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Some Ramblings - The Hurt Locker
By Srinivas Kanchibhotla
the hurt locker

Before the troop surge took place, before the spate of murders subsided, before the gradual stabilization and slow reconciliation happened, the streets of Iraq were straightway to hell. For well over a period of four years, the hourly headlines emanating from the region concerning roadside explosions, drive by shootings and drive away kidnappings pretty much remained name except in the victims tally, the daily logs of the troops patrolling the streets and the suburbs of the seriously destabilized country reported similar routines and similar disastrous results - the Humvees carrying the troops leaving the Green Zone at the start of their shifts, encountering a crowded area where they had to slow down, getting ripped apart by the explosions from an IED (improved explosive device) near by and rushing back into the zone with the fatalities and the injured. The streets of Baghdad become troop traps and the troops themselves became walking sitting ducks. Just what effect does it have on the psyche of the troops when their return to the safe zone with all their limbs and faculties intact was only a mere chance? War in (occupation of) Iraq was (?) a different beast altogether a nightmare scenario that could only till then be imagined only in video games. The margin of error for the troops hovered over zero with the strict instructions (not to mention inordinate pressure) from the top brass to get it right (killing only the insurgent from a group of friendlies) every single time. For an armed troop in the field, the issue is beyond politics, morality and ethics. The name of game is survival - kill or get killed. The mere thought of standing in the middle of the thoroughfare with his full gear on, absorbing every degree of the oppressive heat, darting looks in every direction looking out for the slightest hint of trouble/danger, the enormous control that is needed to keep the index finger away from the trigger so as not to discharge the weapon accidentally, is beyond the realms of imagination of the common man (or for that matter, even a seasoned veteran). And once the will and the self control give away to maniacal madness, massacres such as one committed by the Marines in the infamous 'Haditha incident' grab the headlines.

'The Hurt Locker' is about that thin line that separates life and death, madness and sanity, luck and the lack of it. The view is not from high atop where strategies are made, but down on the ground where plans are executed. The movie takes no sides, and rightly so, as it makes absolutely no difference to the foot soldier whether he is in the war for the right reason or not, particularly in the face of near death situations. The order of the day is to go out and come back in one piece, and the rest is above his pay grade. It becomes hard not to be sympathetic to the plight of the soldiers, when the rules of the engagement practically ties their hands behind their back, in the name of Geneva conventions, human rights and civil liberties, while fighting an enemy who had basically shed his humanity. And in the process of keeping up with the enemy, he is forced to cloak his emotions, deal with the present and accept the hard boiled reality. 'The Hurt Locker' excels as a tense thriller by side stepping the obvious politics and concentrating on the action of the day to day duties of the soldiers in a land, where both the geography and the topography collude against them on a constant basis. Added to that the realistic staging of sniper tactics, the bomb dismantling techniques and the overall military logistics, make this a near perfect war thriller (if there ever could be such genre) rivaling Ridley Scott's 'Black Hawk Down' from years ago, about a similar predicament that the US troops faced in Mogadishu, Somalia, that time peace-keeping.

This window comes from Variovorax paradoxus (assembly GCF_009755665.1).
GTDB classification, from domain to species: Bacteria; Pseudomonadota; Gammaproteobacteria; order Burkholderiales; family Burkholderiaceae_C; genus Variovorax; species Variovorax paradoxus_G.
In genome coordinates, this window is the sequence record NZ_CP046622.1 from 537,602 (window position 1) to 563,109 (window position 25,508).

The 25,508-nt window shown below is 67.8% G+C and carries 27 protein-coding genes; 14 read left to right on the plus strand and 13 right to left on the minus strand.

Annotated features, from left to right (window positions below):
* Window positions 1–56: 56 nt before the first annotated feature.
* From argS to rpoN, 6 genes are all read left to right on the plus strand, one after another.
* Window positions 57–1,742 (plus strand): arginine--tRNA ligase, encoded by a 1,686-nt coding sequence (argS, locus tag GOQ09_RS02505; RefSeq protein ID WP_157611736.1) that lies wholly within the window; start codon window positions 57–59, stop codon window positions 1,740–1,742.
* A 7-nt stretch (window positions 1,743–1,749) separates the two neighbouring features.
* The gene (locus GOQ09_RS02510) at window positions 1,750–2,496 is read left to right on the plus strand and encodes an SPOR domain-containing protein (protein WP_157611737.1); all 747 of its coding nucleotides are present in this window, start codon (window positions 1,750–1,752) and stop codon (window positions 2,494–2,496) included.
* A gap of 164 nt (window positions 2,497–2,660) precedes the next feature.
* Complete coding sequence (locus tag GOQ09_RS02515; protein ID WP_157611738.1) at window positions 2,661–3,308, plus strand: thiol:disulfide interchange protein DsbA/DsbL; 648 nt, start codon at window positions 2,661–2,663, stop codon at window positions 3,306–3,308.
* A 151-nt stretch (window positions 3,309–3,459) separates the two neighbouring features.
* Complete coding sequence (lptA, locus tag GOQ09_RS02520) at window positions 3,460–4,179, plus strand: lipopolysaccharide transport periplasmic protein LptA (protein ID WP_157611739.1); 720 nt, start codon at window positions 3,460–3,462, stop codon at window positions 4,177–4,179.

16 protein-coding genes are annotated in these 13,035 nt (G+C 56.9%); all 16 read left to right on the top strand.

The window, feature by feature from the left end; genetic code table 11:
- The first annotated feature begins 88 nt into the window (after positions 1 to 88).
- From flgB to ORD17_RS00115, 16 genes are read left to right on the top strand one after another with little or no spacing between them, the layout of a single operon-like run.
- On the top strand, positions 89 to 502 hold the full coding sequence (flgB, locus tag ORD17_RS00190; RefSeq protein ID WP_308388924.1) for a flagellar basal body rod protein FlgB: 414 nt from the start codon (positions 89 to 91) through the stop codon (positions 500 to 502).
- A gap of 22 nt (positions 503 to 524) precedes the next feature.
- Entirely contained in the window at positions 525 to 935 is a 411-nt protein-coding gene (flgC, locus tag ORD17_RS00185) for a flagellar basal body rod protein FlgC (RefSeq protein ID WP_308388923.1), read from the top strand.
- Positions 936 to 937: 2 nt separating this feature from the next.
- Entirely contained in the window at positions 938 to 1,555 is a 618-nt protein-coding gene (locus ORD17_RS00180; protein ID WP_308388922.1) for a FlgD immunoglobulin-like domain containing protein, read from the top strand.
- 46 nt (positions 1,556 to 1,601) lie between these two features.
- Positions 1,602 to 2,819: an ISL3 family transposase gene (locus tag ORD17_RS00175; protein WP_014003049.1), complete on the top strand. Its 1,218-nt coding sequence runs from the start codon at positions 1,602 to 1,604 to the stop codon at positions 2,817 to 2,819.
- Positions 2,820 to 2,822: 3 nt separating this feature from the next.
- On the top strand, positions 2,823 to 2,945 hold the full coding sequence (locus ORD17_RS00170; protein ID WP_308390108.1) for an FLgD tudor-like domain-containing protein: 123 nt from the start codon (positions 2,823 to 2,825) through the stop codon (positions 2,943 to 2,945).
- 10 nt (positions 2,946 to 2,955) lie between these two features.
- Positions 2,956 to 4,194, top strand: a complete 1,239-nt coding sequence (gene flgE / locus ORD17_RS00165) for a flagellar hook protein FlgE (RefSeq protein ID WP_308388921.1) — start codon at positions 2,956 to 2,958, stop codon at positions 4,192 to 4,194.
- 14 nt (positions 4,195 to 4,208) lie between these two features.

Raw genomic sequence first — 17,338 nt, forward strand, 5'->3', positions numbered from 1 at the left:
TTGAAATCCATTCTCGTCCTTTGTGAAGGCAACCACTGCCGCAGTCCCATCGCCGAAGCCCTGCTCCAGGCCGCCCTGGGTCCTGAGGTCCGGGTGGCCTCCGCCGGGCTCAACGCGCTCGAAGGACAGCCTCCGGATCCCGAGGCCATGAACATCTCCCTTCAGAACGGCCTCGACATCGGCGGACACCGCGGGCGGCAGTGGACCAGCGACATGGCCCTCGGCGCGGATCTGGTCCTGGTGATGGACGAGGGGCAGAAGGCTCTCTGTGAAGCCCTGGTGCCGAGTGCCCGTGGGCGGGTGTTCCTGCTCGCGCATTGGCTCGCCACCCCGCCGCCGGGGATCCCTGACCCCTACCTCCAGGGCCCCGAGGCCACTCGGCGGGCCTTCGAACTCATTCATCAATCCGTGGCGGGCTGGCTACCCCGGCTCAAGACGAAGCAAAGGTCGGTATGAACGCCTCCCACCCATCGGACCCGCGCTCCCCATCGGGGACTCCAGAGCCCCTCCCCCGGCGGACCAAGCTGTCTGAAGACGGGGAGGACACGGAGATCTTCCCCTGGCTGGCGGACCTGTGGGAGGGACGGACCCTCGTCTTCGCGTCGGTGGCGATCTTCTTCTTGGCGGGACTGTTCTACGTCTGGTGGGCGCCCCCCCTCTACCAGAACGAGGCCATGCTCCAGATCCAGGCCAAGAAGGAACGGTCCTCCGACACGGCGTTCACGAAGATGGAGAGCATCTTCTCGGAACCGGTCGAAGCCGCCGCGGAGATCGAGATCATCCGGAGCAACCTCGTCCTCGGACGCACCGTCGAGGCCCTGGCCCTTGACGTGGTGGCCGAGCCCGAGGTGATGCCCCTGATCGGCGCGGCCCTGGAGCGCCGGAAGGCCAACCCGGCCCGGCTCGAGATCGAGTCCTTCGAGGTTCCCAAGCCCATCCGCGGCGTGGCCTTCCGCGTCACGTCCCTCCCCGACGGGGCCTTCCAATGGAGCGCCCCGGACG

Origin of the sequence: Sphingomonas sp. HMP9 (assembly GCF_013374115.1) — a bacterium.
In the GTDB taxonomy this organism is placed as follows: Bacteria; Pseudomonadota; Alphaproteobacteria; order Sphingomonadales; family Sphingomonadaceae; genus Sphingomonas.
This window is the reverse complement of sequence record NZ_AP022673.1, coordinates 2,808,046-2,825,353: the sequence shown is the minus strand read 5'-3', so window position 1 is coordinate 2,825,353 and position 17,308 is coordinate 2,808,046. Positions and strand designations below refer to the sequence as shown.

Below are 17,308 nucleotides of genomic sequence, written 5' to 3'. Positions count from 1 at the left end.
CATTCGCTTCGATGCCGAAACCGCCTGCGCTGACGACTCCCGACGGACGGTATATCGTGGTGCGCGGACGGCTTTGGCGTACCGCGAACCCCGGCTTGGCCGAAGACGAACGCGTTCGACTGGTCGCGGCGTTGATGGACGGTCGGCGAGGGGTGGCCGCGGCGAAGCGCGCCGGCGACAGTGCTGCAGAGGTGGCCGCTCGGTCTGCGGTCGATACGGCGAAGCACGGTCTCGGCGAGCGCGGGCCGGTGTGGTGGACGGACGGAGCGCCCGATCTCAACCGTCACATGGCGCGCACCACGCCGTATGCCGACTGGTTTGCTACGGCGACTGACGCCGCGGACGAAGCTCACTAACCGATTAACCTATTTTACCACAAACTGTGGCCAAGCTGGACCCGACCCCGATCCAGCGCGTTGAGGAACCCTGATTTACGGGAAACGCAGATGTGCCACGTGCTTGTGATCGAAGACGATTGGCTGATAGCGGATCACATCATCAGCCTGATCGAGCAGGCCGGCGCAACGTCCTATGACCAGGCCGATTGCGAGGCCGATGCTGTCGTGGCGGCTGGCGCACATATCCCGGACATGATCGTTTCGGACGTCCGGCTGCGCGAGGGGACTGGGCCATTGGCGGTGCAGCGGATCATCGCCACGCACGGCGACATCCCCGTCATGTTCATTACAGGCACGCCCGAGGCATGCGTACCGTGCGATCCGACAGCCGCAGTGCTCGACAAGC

Parallels between 'The Hurt Locker' and the yester year's epic 'Apocalypse Now' can hardly be missed however. In both situations the troops find themselves in an unwanted place, in an unknown terrain, completely lost in regard to the local cultures and local sensibilities, carrying out duties forced upon them. And the only way they hang on to their sanities in both cases remain disassociating from (suspending) the dreary realities on the ground by hopelessly clinging on their senses of duty; and that probably explains why the enlisted volunteer for multiple tours of duty despite the horrors and hardships they encountered the previous time. And the common answer of the returning troops for why go back again into the jaws of death remains, for the fellow soldier, and not for the cause, not for people back home and certainly not for the greater good. 'The Hurt Locker' captures that basic philosophy that drives the troops through treacherous terrains, as it delivers one of the taut, tense, gripping and nerve racking war movies in a long time.

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More Ramblings on films
The Curious Case of Benjamin Button
Slumdog Millionaire
Quantom of Solace
The Dark Knight
Wall - E
The incredible Hulk
Indiana Jones and the kingdom of crystal skull
Speed Racer
Iron Man
Jodha Akbar
There will be blood
Chrlie Wilson's War
No Country for Old Men
Om Shanti Om
Lions for Lambs
American Gangster
Michael Clayton
Happy Days
Chak De India!
The Bourne Ultimatum
The Simpsons Movie
The Grindhouse
Casino Royale
The Departed
Lage Raho Munnabhai
Superman Returns
The Da Vinci Code
Sri Ramadasu
Rang De Basanti (Hindi)
Jai Chiranjeeva!
Munich (English)
Sarkar (Hindi)
Mangal Padey (Hindi)
Kaadhal (Tamil)
Anukokunda Oka Roju
Batman Begins (English)
Radha Gopalam
Mughal E Azam
Virumandi (Tamil)
Lakshya (Hindi)
Yuva (Hindi)
Kakha Kakha (Tamil)
Mr & Mrs Iyer
Nuvve Nuvve


This article is written by Srinivas Kanchibhotla
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